The highs in quantitative terms. The quantity was well made and I think it is at a moderate level. The amount is very good, I didn’t feel any hearing fatigue, and I didn’t notice any peak in the sound either. Possibly the best part of the Hexa, although it is difficult to make that statement because it will depend a little on the recordings, if you listen to very different musical genres, each time the IEM will present a region that stands out the most. I didn’t feel any roll-off in the highs, the extension is good. I would say that it is an earphone that would not be a problem for people who are treble sensitive. On a scale of 0 to 10 where 5 would be very comfortable highs, I would give the Hexa highs a 6 score (the amount).

In qualitative terms, the highs of the Hexa are balanced, defined, linear, versatile, “neutral” (subjective). The detailing I thought was very good, but it doesn’t reach the level of micro detailing (in my opinion). The sparkle is very coherent, showing no coloration or crystallization of the sound. Transients are good and the airy is also good. They aren’t shrill highs, they aren’t sharp highs, they aren’t harsh highs, and they don’t have sibilance. Honestly, I didn’t notice anything to criticize in that highs region. Carrillon plays very correct and without excessive brightness, Hi-hats have presence and detail without sounding harsh, Ride cymbals don’t trespass from the presentation and are linear.

Soundstage. The soundstage I think it is very good. The Audiosense AQ4 is an IEM with a very generous soundstage and it has the same driver configuration as the Hexa (1DD+3BA), so the AQ4 has more amplitude in the sound, it’s a fact, but the Hexa has also been following the same way – albeit with its small differences. The Hexa manages to bring a good amplitude to the sound, of course it isn’t the ultimate on stage, but it has very good depth, height, and width. I felt here exactly a little of what I felt when I listened to the AQ4, the voices had a feeling of being floating in the presentation.

Imaging. The imaging I think it is great. Stereo imaging is pretty good, as the earphone’s ability to separate where each instrument is playing. The resolution is very good and I never felt the IEM sound congested. This aspect here is one of the strong points of the Hexa (in my opinion). I’ve always think that hybrid earhones are better for instrumental separation (also remembering that this aspect can vary according to recordings and other processes during music production).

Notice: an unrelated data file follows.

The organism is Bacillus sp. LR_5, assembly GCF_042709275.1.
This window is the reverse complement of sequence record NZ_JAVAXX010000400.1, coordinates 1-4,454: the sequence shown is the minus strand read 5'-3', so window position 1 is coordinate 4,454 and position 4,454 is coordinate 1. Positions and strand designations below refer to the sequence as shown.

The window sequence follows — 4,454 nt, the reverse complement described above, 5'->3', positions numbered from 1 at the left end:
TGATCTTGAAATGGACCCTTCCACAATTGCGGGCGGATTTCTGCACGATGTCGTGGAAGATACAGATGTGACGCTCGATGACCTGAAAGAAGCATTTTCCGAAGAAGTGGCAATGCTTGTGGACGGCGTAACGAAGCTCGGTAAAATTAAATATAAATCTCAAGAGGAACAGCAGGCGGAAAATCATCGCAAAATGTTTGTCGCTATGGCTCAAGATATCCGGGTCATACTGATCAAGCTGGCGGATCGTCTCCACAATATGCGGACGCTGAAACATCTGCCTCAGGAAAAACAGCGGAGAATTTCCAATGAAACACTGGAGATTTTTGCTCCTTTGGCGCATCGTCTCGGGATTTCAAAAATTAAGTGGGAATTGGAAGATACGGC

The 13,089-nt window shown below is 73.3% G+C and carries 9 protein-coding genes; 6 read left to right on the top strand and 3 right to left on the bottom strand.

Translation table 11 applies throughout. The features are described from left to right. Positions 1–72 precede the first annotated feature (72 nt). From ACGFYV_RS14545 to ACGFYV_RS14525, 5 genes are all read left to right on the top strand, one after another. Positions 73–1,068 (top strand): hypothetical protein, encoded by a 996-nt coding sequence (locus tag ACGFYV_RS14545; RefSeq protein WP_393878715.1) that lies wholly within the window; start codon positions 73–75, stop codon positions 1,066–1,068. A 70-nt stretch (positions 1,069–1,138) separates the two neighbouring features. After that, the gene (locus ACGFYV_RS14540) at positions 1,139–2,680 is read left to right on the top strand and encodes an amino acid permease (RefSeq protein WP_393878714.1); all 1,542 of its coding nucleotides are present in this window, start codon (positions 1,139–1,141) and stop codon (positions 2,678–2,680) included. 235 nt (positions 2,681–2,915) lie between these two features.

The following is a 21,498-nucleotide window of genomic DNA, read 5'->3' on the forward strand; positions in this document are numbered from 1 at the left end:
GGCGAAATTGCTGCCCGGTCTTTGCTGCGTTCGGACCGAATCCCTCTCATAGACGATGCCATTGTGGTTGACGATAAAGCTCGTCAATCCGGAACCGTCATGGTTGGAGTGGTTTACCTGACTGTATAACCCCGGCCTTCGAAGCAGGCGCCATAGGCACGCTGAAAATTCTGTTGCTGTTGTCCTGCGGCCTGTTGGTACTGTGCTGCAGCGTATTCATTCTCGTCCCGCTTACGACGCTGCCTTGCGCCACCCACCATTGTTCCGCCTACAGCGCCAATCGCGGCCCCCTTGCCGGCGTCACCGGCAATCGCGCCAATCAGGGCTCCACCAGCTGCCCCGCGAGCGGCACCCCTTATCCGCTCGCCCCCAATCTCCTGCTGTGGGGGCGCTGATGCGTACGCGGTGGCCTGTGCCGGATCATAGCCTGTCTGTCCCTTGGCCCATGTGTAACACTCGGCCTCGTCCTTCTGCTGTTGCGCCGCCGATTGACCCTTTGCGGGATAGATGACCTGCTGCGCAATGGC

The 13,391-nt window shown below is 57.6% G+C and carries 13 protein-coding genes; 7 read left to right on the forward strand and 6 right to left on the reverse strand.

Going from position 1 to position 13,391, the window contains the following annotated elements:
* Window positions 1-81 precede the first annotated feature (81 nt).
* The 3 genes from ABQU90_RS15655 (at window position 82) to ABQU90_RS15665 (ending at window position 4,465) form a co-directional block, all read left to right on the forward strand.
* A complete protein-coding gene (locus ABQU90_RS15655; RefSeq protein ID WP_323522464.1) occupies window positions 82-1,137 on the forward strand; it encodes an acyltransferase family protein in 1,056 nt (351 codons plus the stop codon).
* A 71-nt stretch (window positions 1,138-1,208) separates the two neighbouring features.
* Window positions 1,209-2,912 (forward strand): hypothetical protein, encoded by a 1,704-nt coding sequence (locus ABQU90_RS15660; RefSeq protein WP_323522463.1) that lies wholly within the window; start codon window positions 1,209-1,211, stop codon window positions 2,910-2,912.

Driver flex. The Hexa is a hybrid IEM with 1 DD in its composition, and when it is like this, it’s necessary to check if there is a driver flex sound. So I can say that the Hexa showed no signs of driver flex noise.

Amplification. I did the review using the DAC/AMP dongle Questyle M15 connected to my notebook. The output used was the 3.5mm SE and the device with the selector in “Low” mode, that is, without gain. I think Hexa doesn’t need extraordinary amplification to show a satisfactory result, but it can play a little differently if you put it in a source that has more power. I did a test by putting the dongle in High Gain mode and I felt that the mids gained more life and forwardness. Now, this – for me – wasn’t necessarily a positive thing, because in some songs this extra gain also provided agressive and unnatural sound. So, for me, the ideal sound was to put it in Low Gain mode and give the sound a little more volume. Maybe for a very weak source the IEM may not play so well, so in these cases it’s good to think about some dedicated equipment. I did the whole review with a level between 40 and 45 out of 100 on the Windows10 volume scale.

Music is subjective, so below is the list of some musical genres that I personally think that was better with this IEM. Remember that were only few genres and few artists tested. If I describe that one genre was better and the other don’t, it doesn’t mean that you can’t listen to your favorite music genre with this IEM and love it. So, here goes:


Hip Hop
Bossa Nova*

*Brazilian musical genres.

Not so much:



Graphs by Super*Review: